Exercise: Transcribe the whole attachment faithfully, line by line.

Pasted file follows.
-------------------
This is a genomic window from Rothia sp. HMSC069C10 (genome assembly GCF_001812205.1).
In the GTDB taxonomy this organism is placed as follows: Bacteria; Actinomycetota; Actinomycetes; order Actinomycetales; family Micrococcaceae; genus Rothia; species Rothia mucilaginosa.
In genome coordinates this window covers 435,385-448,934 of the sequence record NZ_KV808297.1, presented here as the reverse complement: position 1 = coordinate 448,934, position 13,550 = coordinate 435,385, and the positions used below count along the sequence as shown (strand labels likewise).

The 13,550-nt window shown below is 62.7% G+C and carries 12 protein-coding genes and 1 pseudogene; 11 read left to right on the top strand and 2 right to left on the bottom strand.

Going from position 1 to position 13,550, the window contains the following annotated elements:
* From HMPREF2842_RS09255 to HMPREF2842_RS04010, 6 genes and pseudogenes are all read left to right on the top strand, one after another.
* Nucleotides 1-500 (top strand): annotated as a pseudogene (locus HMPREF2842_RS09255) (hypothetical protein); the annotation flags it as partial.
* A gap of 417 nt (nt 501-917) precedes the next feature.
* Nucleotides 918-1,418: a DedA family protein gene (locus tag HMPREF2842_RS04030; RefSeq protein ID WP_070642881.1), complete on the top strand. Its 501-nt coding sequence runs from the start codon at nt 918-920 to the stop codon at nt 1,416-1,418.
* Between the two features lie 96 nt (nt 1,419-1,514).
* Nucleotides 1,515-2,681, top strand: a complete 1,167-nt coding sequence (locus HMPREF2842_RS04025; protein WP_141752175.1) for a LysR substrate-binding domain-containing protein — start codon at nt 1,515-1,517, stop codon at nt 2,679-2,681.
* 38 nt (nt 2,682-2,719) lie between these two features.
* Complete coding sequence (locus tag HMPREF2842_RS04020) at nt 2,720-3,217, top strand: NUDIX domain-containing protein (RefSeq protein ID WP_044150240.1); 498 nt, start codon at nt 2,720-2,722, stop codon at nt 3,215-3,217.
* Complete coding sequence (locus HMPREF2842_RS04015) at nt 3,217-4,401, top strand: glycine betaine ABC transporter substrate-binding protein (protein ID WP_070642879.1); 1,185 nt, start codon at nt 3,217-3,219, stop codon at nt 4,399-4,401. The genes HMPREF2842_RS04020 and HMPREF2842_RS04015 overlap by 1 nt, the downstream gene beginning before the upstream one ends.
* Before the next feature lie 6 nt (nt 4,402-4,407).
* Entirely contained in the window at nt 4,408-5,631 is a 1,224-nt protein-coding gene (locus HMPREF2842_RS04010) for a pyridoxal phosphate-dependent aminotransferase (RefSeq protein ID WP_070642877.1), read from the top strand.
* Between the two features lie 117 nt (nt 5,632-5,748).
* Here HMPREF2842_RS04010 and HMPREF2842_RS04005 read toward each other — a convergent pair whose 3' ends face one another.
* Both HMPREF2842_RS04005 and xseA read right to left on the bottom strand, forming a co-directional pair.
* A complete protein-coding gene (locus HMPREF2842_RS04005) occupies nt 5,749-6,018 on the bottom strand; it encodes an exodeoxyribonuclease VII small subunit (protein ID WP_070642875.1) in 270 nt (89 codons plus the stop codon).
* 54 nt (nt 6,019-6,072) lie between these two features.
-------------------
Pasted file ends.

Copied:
This is a genomic window from Rothia sp. HMSC069C10 (genome assembly GCF_001812205.1).
In the GTDB taxonomy this organism is placed as follows: Bacteria; Actinomycetota; Actinomycetes; order Actinomycetales; family Micrococcaceae; genus Rothia; species Rothia mucilaginosa.
In genome coordinates this window covers 435,385-448,934 of the sequence record NZ_KV808297.1, presented here as the reverse complement: position 1 = coordinate 448,934, position 13,550 = coordinate 435,385, and the positions used below count along the sequence as shown (strand labels likewise).

The 13,550-nt window shown below is 62.7% G+C and carries 12 protein-coding genes and 1 pseudogene; 11 read left to right on the top strand and 2 right to left on the bottom strand.

Going from position 1 to position 13,550, the window contains the following annotated elements:
* From HMPREF2842_RS09255 to HMPREF2842_RS04010, 6 genes and pseudogenes are all read left to right on the top strand, one after another.
* Nucleotides 1-500 (top strand): annotated as a pseudogene (locus HMPREF2842_RS09255) (hypothetical protein); the annotation flags it as partial.
* A gap of 417 nt (nt 501-917) precedes the next feature.
* Nucleotides 918-1,418: a DedA family protein gene (locus tag HMPREF2842_RS04030; RefSeq protein ID WP_070642881.1), complete on the top strand. Its 501-nt coding sequence runs from the start codon at nt 918-920 to the stop codon at nt 1,416-1,418.
* Between the two features lie 96 nt (nt 1,419-1,514).
* Nucleotides 1,515-2,681, top strand: a complete 1,167-nt coding sequence (locus HMPREF2842_RS04025; protein WP_141752175.1) for a LysR substrate-binding domain-containing protein — start codon at nt 1,515-1,517, stop codon at nt 2,679-2,681.
* 38 nt (nt 2,682-2,719) lie between these two features.
* Complete coding sequence (locus tag HMPREF2842_RS04020) at nt 2,720-3,217, top strand: NUDIX domain-containing protein (RefSeq protein ID WP_044150240.1); 498 nt, start codon at nt 2,720-2,722, stop codon at nt 3,215-3,217.
* Complete coding sequence (locus HMPREF2842_RS04015) at nt 3,217-4,401, top strand: glycine betaine ABC transporter substrate-binding protein (protein ID WP_070642879.1); 1,185 nt, start codon at nt 3,217-3,219, stop codon at nt 4,399-4,401. The genes HMPREF2842_RS04020 and HMPREF2842_RS04015 overlap by 1 nt, the downstream gene beginning before the upstream one ends.
* Before the next feature lie 6 nt (nt 4,402-4,407).
* Entirely contained in the window at nt 4,408-5,631 is a 1,224-nt protein-coding gene (locus HMPREF2842_RS04010) for a pyridoxal phosphate-dependent aminotransferase (RefSeq protein ID WP_070642877.1), read from the top strand.
* Between the two features lie 117 nt (nt 5,632-5,748).
* Here HMPREF2842_RS04010 and HMPREF2842_RS04005 read toward each other — a convergent pair whose 3' ends face one another.
* Both HMPREF2842_RS04005 and xseA read right to left on the bottom strand, forming a co-directional pair.
* A complete protein-coding gene (locus HMPREF2842_RS04005) occupies nt 5,749-6,018 on the bottom strand; it encodes an exodeoxyribonuclease VII small subunit (protein ID WP_070642875.1) in 270 nt (89 codons plus the stop codon).
* 54 nt (nt 6,019-6,072) lie between these two features.